But she drove barrio streets at night, checking up on the dozens of juveniles on her caseload. She joined 4 a.m. police raids looking for violators and didn't hesitate to take one to juvenile camp or jail if she thought it would do some good. She worked unarmed but could push a young thug's gun away from her face and defuse the threat with little more than a terse word.
In her off hours, Ridgway took her youthful offenders to museums, restaurants, concerts and football games, paying for the excursions out of her own pocket. She guided many of her probationers to college and helped them find jobs. When they had families of their own, she went to their children's sporting events and cheered so loudly, one of her former clients recalled, "I had to say, 'Mary, turn it down a little.' "
So at her funeral last week, the sanctuary was filled with more than 700 mourners, including many former gang members and delinquents whose lives she turned around.
"She believed success is not how many you can lock up but how many can have lives," said Father Gregory Boyle, the celebrated gang interventionist and founder of Homeboy Industries, who spoke at the service about his close friend of 23 years. "She was quite extraordinary."
Ridgway, a 42-year veteran of the Los Angeles County Probation Department, died Feb. 21 at Kaiser Permanente Woodland Hills Medical Center after a short bout of cancer, according to her niece, Kelly Meskimen. She was 66.
Widely respected in the law enforcement community and on the streets, she was an expert on Eastside gangs who guided more than 5,000 youths through the challenges of probation. When she was offered a promotion to supervisor 14 years ago, she was reluctant to accept because she did not want to abandon "my kids," whose misdeeds, from minor infractions to murder, placed them under her watch.
"She was tough, but she had an enormous amount of compassion," said probation officer and longtime colleague Tim Brown. "She always held out that hope that people could change."
Ridgway considered herself a product of the '60s who was raised, she told The Times in 1992, "with this sense of responsibility to give back to society."
Born in Denver on July 24, 1942, and raised in North Hollywood, she majored in political science at UCLA and briefly taught junior high school in South-Central Los Angeles.
Never married, she is survived by a brother, Robert Ridgway of North Hollywood; a sister, Kathryn Moser of San Jose; nieces and a nephew.
In 1966 Ridgway left teaching to join the probation department. She was assigned to East L.A. in 1987, when Latino gangs were growing in number and complexity and increasingly drawing younger teens -- 13- and 14-year-olds instead of 16- and 17-year-olds -- into their ranks.
To reduce crime in gang-infested neighborhoods, she helped launch Community Law Enforcement and Recovery, a novel collaborative effort of the city attorney and district attorney's offices, the Los Angeles Police Department and the sheriff's and county probation departments. In 1995, its first year of operation, the program produced a 30% reduction in crime. It now operates in nine sites around the city.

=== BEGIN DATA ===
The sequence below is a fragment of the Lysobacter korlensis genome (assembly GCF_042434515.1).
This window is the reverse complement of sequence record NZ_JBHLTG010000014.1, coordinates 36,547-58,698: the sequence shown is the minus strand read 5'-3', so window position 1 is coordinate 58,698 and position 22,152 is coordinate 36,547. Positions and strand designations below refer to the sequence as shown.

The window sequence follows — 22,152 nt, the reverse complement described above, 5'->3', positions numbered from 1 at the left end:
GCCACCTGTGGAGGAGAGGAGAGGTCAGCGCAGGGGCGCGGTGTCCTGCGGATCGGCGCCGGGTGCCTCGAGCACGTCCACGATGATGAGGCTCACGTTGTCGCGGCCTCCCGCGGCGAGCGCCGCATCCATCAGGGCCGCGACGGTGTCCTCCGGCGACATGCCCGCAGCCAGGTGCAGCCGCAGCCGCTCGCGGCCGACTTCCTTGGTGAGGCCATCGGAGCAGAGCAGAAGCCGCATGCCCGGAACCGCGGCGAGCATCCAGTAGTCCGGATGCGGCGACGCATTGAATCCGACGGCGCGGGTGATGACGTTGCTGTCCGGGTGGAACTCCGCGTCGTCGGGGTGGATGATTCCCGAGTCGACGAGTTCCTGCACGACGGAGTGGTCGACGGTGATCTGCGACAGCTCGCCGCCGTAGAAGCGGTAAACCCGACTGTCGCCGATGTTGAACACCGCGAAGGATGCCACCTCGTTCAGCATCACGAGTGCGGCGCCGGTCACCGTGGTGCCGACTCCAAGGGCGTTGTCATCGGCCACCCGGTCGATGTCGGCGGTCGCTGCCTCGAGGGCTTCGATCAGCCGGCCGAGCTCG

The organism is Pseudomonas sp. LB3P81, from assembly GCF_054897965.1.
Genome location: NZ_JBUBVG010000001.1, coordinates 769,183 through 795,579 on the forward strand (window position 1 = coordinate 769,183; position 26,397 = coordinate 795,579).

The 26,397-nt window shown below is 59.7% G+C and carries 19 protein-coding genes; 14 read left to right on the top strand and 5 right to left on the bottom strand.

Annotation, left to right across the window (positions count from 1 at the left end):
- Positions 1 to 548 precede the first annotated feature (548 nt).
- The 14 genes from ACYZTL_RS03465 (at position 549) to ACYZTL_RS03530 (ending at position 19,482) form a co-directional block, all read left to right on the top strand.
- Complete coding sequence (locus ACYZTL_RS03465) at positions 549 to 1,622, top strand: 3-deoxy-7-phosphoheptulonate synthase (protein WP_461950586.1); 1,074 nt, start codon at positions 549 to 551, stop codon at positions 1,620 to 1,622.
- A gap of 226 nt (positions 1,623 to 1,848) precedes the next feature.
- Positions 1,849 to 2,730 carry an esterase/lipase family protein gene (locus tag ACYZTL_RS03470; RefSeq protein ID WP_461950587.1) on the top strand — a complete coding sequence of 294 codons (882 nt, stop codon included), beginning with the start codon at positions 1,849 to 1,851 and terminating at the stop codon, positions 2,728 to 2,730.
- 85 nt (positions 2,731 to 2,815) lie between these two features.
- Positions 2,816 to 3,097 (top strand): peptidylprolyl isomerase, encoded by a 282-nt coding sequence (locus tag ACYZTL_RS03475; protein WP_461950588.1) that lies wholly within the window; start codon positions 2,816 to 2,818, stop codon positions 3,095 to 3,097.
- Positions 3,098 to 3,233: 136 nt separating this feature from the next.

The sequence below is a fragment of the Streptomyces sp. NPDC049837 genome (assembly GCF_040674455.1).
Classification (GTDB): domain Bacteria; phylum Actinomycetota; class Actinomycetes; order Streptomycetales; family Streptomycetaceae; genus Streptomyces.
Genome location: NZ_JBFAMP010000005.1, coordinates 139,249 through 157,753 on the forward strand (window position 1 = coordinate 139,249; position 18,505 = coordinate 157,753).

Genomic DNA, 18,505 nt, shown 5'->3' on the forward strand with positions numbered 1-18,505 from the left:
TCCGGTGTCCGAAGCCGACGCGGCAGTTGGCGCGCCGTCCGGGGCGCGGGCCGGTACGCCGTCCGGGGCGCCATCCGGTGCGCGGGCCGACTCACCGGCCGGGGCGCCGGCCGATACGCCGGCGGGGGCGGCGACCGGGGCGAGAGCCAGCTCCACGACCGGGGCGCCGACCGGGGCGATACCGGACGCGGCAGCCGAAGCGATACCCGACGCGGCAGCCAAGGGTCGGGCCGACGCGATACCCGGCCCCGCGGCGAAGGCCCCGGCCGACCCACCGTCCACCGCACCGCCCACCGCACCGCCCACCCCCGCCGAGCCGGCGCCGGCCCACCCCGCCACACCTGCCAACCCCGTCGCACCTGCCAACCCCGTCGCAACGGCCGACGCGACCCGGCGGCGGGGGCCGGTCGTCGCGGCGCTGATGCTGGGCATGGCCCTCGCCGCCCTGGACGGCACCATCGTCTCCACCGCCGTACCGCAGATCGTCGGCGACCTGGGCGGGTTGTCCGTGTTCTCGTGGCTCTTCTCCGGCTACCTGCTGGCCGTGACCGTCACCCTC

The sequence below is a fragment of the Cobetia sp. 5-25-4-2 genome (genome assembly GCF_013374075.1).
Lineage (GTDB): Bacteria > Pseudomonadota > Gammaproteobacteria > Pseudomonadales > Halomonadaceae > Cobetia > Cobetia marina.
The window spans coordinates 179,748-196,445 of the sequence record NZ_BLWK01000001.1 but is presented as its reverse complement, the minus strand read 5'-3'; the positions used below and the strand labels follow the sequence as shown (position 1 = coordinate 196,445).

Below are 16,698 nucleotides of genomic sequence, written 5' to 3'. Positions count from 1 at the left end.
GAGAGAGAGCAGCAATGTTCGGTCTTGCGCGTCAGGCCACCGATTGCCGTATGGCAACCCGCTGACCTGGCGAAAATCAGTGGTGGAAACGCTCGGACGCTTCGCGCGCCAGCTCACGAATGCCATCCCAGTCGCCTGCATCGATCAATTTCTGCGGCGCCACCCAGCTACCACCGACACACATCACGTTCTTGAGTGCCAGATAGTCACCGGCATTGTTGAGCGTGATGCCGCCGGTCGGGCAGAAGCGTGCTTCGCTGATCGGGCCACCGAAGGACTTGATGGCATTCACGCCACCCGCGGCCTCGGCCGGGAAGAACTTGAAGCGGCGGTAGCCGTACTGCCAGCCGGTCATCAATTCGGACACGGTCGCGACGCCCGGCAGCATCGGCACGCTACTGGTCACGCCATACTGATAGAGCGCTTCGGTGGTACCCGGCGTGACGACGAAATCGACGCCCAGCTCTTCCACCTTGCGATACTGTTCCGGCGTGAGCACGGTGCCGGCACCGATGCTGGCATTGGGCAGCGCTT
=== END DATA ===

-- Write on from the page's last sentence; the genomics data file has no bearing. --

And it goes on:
According to Peter Shutan, assistant supervising attorney in the gang division of the city attorney's office, who previously directed the program, Ridgway "helped us facilitate matters on the enforcement side and the prevention-intervention side. She really understood the different systems in which we needed to work."
Ridgway knew from experience that probation officers were an essential part of the attack on gang violence.
"She could sit down with gang members, talk to them, and get all kinds of stuff about crimes, murders. They didn't know what they were telling her because she was like their mother," said John Tuchek, a supervising deputy probation officer who was her partner for 10 years. "She was able to solve a lot of community crimes."
Many of the young gangsters she guided didn't know what she saw in them. Gus Mojica, now 35, was 15 when Ridgway took him under her wing. "She sent me to juvenile camp, but she wasn't my probation officer," said Mojica, who works at Homeboy Industries, which provides job placement, training and education to former gang members and other at-risk youths. "I figured she didn't like me. What I found out later, she put us in jail to keep us alive. She was a really cool person."
Another former probationer, Sal Martinez, knew Ridgway was different the day she came to visit him at Camp Mendenhall, a juvenile detention facility at Lake Hughes, more than 20 years ago. She took his photograph and told him that one day it would tell a story about whether he became an honorable man "or if . . . I slid back and ended up being a criminal," recalled Martinez, who stole a car at 14 to buy food for his family. "She saw right through me. I was trapped in a situation, and I wanted to get out so bad."
That day, he began to follow her advice. He learned to steer clear of the gangs that were beckoning him, stopped smoking and drinking, and studied harder in school.
Now 38 and the father of two, he works as the operations manager for a soda distributor and devotes his free time to community service as a youth advocate and activist in Boyle Heights.
In 2007, Martinez was named one of LAPD's volunteers of the year.
"She loved that," he said of his friend and mentor. "She helped me be a normal productive citizen, against the odds."